With no in-depth understanding of the airline business, Idris focused on what he knew best - the profit and loss statement. His team immediately got to work raising much-needed cash, in part through sales of some of the carrier's few remaining assets, and focused on stemming the losses as quickly as possible.
The problems at MAS were clear to many, but few were willing to admit them and take action. Idris points to the carrier's network as an example, with most of its routes unprofitable over the 12-month period up to the time that he joined. On the international side, 66 were unprofitable and just 48 were profitable, with too many services being operated out of "social obligation". On the domestic side 114 were losing money and only four were profitable. MAS was not exposed to the domestic losses as those services were operated on behalf of the government for a fee, but bleeding so badly in a core area of the business did little to create a culture of fiscal accountability elsewhere. Over the next few months MAS carried out several rounds of extensive international route cuts, in part as it eliminated point-to-point services from secondary Malaysian destinations and fed them through Kuala Lumpur International Airport. At the same time it negotiated new codeshare agreements with other airlines.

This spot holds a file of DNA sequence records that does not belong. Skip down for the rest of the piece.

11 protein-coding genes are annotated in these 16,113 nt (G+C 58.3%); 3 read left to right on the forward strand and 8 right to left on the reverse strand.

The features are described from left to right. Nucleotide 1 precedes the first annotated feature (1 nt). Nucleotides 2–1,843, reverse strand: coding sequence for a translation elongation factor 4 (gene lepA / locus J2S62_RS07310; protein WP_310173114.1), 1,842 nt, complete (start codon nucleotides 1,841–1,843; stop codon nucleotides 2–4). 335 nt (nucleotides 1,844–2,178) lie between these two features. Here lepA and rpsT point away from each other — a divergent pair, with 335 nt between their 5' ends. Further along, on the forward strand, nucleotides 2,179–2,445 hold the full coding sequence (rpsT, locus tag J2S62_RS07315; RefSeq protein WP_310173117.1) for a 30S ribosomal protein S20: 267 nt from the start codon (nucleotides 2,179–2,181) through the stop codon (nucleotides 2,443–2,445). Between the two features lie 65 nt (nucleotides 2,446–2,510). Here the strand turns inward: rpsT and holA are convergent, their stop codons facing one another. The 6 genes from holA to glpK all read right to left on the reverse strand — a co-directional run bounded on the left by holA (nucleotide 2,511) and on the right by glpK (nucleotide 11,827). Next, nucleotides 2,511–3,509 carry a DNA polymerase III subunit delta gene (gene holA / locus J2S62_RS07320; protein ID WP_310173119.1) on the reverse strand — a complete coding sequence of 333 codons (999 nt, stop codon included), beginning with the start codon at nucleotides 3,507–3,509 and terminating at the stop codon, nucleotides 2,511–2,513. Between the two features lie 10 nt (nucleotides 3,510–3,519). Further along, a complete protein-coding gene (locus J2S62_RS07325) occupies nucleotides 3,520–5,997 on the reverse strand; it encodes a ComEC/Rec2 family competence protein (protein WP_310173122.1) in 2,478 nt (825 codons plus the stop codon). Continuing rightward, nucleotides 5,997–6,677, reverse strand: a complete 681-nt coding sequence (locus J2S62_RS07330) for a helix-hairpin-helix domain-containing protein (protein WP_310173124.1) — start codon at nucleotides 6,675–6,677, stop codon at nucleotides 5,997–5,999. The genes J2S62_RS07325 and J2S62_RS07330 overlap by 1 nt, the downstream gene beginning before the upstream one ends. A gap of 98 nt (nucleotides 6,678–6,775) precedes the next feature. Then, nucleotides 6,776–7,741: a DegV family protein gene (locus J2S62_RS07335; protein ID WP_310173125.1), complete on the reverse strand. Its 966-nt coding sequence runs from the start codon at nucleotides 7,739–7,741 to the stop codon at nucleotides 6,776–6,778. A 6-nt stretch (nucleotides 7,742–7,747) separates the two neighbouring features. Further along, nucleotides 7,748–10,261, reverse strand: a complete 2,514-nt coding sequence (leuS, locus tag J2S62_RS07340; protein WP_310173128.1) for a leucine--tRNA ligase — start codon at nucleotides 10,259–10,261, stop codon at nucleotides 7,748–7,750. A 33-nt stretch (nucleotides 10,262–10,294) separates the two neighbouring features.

A deal was then agreed with the government and low-cost carrier AirAsia under which MAS dropped services on dozens of domestic routes to focus on trunk routes. It was later able to cut its workforce by several thousand people through a voluntary separation scheme and eventually took back P&L responsibility for domestic services - excluding subsidised turboprop operations in less-developed East Malaysia.
With the main goals and profitability targets of BTP 1 achieved a year early, MAS has moved to the next phase, which is a three- to five-year "transformation" that Idris says is necessary for MAS to remain competitive in an increasingly challenging operating environment. "My father used to say to me as a kid that the best way to think about life is always to aim and plan for the best, but assume the very worst. And that has been my motto in life. Always think that life is going to be tough, and the competition is going to be much better than you are. You over-prepare so you build a boat that will weather the storm. If there is no storm you will do very well but if there is a storm you will still not capsize," he says.
"In business you must have what I call a stand-based future. You must stand in the future and look to manage the present. You don't manage the future from the present. You picture what it looks like and when you become convinced that you like that world then you say you will manage the present."